The science of movie posters has become formulaic. 80% giant head of the star, small floating heads around his head looking off with appropriate facial expressions, semi-interesting stuff to look at on the bottom and giant titles. Instant quality, right? Wrong! Just Google movies from the 80’s and 90’s and you’ll see some of the most exquisite poster art ever. Not surprisingly the painted ones came from one man, and that’s John Alvin. Titan Books recently published a book of his work complete with some interesting commentary, but is it good?
The Art of John Alvin (Titan Books)
This is one exceptional art book, and doubles as a fantastic look inside Hollywood. While John Alvin has passed away and did not contribute to the commentary in this book, his widowed wife Andrea Alvin does, and having worked with him for much of his career she supplies a ton of insight into what it took to make each poster. The book is organized by Alvin’s most famous work, beginning with Blazing Saddles and going all the way to his Star Wars prequel posters.
Unused Batman poster. Radical!
As Andrea writes on each subject the detail ranges, from what it took to convince Mel Brooks to use his work, to dealing with Warner Brothers executives who didn’t have the slightest idea what they wanted for Batman. It’s this commentary that expands on the work beautifully, ranging from details on the art, the business side of things, and the state of posters and how it changed over the years Alvin worked. By book’s end, you’ll understand that Alvin wasn’t just an exceptional painter, but very passionate about the projects he worked on.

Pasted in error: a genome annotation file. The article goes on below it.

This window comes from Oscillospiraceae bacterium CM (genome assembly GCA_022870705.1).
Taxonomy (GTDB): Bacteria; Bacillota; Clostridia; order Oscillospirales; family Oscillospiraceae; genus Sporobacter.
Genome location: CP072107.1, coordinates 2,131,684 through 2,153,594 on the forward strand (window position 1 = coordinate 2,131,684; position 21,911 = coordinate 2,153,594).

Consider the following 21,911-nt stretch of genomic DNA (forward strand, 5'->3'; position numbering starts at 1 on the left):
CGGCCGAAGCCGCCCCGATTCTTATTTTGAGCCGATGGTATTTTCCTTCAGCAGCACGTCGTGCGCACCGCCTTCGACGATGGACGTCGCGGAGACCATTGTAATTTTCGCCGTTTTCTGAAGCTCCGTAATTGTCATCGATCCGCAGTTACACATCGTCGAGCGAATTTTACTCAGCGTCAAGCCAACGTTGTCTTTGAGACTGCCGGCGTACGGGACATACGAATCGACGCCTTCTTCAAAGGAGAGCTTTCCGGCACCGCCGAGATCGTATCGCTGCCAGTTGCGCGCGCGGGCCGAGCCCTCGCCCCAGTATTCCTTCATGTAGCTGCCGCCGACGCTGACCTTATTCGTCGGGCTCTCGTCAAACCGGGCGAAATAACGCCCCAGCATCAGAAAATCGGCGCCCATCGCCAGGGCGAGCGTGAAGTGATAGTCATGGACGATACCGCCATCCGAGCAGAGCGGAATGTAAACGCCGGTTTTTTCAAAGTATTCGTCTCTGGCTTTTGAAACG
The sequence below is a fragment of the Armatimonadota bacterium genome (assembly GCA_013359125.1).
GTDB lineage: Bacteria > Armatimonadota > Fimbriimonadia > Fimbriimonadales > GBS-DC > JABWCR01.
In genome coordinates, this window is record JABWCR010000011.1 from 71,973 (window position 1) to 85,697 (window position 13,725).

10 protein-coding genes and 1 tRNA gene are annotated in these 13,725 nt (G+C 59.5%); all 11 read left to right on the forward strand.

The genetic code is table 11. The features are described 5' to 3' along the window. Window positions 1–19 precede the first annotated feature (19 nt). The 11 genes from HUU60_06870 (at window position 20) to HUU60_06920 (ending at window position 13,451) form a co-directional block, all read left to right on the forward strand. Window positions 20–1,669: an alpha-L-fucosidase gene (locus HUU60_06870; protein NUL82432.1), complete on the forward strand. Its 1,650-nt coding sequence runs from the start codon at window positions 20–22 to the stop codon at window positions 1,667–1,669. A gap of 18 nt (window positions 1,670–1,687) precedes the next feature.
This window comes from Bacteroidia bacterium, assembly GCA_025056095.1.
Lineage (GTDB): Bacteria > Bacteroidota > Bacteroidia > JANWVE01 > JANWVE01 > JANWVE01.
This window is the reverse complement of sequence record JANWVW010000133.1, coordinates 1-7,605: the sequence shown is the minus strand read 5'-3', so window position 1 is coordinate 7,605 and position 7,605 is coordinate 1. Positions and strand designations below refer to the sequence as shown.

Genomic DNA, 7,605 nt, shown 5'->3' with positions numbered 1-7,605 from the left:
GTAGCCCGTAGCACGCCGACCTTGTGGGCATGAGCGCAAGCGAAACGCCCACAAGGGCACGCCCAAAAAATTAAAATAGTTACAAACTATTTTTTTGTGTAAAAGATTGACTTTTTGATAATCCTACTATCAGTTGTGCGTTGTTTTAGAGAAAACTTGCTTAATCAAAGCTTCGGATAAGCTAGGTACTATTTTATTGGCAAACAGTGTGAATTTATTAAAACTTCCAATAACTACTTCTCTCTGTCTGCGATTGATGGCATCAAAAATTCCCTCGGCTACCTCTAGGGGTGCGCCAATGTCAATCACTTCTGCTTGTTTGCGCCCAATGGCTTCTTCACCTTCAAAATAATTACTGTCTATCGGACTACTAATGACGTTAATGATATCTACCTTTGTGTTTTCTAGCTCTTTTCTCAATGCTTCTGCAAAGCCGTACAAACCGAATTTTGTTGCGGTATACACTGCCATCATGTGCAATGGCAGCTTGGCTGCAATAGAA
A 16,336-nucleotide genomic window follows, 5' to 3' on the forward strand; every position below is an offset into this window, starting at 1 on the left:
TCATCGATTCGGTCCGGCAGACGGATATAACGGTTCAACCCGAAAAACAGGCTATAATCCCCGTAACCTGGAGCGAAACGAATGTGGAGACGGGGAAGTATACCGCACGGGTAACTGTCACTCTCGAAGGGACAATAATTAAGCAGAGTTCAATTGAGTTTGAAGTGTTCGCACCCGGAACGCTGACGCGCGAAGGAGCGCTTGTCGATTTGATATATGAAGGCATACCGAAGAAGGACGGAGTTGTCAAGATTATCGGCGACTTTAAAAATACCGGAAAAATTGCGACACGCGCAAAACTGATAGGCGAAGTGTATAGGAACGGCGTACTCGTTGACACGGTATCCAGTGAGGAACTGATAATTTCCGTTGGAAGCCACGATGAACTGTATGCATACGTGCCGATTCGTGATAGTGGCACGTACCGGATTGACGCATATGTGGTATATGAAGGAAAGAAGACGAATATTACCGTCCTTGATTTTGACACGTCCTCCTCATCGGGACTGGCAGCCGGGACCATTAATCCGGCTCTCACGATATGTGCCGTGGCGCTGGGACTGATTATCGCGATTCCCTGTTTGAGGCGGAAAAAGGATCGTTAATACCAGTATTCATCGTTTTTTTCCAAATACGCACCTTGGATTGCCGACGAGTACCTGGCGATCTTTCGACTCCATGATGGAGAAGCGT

The book does not just stop at the final work either, with sketches and first takes included as well. Some of the posters you’ll instantly remember if you’ve been a movie fan and you’re in your 30s or 40s. From the Spaceballs iconic caravan spaceship to the E.T. finger touching poster, some of these posters are almost as famous as the films themselves.
The book does an amazing job recapping the work done on Blade Runner, with plenty of detail on the various posters Alvin came up with. It’s clear that science fiction was something Alvin was interested in, because he did much of the memorable work we all know and love in the genre, including Jurassic Park, Alien and even Star Trek.
Uber iconic poster!
Even though Alvin was incredible at drawing the faces of the stars and rendering almost photorealistic scenes, something that becomes a bit of a narrative in the book is the notion producers had that a painted cover would only work for animated films. It’s too bad, although it did mean he got to work with Disney quite a bit later in his career, because his style and ability to capture magic really is unique. Flipping through this book anyone, and I mean anyone, would be hard pressed not to find a poster they loved growing up.
Possibly the most famous movie poster of all time?
Is It Good?
What an impressive art book. Movie fans will learn interesting tidbits about the business and the directors, while art fans can see a master’s craft unfurled. This is a truly epic and great book.